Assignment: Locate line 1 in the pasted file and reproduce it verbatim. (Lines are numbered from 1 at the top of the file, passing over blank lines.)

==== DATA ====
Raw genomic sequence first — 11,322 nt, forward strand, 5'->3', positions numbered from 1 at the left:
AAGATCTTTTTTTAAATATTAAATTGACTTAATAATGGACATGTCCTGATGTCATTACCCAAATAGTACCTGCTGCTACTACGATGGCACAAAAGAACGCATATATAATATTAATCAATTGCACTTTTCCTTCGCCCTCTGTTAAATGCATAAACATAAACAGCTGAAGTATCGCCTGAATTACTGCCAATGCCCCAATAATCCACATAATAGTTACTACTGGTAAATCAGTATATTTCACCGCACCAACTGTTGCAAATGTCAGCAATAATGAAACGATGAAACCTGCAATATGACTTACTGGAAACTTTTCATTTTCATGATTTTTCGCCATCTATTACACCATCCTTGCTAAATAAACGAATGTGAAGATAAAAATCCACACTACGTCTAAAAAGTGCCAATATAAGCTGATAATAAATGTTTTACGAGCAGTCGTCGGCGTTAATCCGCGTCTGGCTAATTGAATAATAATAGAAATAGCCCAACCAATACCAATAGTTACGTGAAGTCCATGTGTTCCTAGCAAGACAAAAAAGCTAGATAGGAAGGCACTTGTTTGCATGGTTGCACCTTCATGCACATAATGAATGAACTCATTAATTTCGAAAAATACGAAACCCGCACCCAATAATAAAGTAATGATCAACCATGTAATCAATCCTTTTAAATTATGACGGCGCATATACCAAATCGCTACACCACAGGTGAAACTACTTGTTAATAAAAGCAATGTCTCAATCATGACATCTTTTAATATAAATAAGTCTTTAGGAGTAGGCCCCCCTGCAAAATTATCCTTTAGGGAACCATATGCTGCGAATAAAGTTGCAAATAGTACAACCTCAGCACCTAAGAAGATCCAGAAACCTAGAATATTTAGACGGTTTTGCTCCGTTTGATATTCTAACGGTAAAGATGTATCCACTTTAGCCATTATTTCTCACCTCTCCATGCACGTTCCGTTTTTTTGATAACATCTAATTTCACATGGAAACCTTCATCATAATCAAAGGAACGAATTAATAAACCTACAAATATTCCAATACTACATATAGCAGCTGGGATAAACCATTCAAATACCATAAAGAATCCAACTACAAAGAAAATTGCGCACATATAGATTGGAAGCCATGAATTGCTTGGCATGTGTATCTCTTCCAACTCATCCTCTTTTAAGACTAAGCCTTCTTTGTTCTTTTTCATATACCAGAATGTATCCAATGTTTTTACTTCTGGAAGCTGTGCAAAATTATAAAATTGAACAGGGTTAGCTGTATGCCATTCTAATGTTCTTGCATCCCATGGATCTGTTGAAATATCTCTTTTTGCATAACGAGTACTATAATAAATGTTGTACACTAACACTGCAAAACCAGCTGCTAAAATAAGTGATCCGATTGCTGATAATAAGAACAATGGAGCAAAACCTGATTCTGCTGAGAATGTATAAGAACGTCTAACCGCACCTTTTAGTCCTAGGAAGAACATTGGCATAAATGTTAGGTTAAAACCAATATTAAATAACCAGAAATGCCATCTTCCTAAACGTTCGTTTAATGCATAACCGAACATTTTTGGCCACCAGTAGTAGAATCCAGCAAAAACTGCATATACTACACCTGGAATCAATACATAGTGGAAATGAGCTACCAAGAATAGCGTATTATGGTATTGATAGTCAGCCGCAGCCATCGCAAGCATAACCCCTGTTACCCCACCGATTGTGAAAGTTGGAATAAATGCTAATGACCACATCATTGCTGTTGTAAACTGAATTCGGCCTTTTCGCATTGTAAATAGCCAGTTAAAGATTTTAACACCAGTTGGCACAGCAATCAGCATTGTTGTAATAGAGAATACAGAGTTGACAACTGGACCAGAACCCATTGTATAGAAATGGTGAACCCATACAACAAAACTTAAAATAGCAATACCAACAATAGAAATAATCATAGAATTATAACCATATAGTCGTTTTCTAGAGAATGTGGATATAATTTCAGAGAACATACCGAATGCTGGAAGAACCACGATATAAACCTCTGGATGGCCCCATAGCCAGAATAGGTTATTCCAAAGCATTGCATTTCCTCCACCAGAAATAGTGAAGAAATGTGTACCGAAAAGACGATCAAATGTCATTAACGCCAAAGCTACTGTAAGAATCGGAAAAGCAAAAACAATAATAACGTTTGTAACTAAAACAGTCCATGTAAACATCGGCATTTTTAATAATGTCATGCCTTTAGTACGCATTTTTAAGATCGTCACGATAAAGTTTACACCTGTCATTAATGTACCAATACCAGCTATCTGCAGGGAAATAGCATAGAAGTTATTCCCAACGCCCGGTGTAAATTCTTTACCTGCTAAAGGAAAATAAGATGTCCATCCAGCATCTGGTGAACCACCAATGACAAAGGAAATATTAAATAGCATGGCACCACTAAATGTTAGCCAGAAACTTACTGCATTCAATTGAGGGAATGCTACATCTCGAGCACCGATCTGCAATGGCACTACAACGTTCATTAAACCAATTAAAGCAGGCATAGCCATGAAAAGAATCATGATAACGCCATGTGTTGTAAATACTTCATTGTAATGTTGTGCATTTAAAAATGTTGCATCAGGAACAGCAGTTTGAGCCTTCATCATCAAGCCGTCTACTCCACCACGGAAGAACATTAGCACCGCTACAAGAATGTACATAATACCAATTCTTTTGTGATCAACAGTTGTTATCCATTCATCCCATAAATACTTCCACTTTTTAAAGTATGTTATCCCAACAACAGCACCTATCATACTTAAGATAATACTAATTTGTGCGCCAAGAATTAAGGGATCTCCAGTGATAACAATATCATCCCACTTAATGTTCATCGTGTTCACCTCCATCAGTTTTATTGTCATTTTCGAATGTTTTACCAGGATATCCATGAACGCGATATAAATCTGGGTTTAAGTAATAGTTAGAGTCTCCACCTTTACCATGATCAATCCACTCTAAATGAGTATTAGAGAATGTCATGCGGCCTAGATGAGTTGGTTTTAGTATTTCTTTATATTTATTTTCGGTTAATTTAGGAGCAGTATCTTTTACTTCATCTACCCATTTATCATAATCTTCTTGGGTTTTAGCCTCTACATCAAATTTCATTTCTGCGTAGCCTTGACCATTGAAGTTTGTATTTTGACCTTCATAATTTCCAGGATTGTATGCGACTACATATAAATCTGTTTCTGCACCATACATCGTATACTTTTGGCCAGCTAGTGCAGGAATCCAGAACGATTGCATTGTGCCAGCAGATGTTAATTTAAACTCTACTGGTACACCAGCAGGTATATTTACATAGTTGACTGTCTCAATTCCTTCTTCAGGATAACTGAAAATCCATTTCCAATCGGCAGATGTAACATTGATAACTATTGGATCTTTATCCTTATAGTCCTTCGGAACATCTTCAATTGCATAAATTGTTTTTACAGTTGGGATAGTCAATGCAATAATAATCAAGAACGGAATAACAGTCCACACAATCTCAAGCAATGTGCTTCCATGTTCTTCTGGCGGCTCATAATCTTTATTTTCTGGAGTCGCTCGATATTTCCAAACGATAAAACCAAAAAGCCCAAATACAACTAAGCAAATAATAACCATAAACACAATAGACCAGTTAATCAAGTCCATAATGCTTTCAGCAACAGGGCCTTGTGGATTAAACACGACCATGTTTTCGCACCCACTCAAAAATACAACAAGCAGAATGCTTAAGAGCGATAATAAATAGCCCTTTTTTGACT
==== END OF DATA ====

Raw genomic sequence first — 11,322 nt, forward strand, 5'->3', positions numbered from 1 at the left: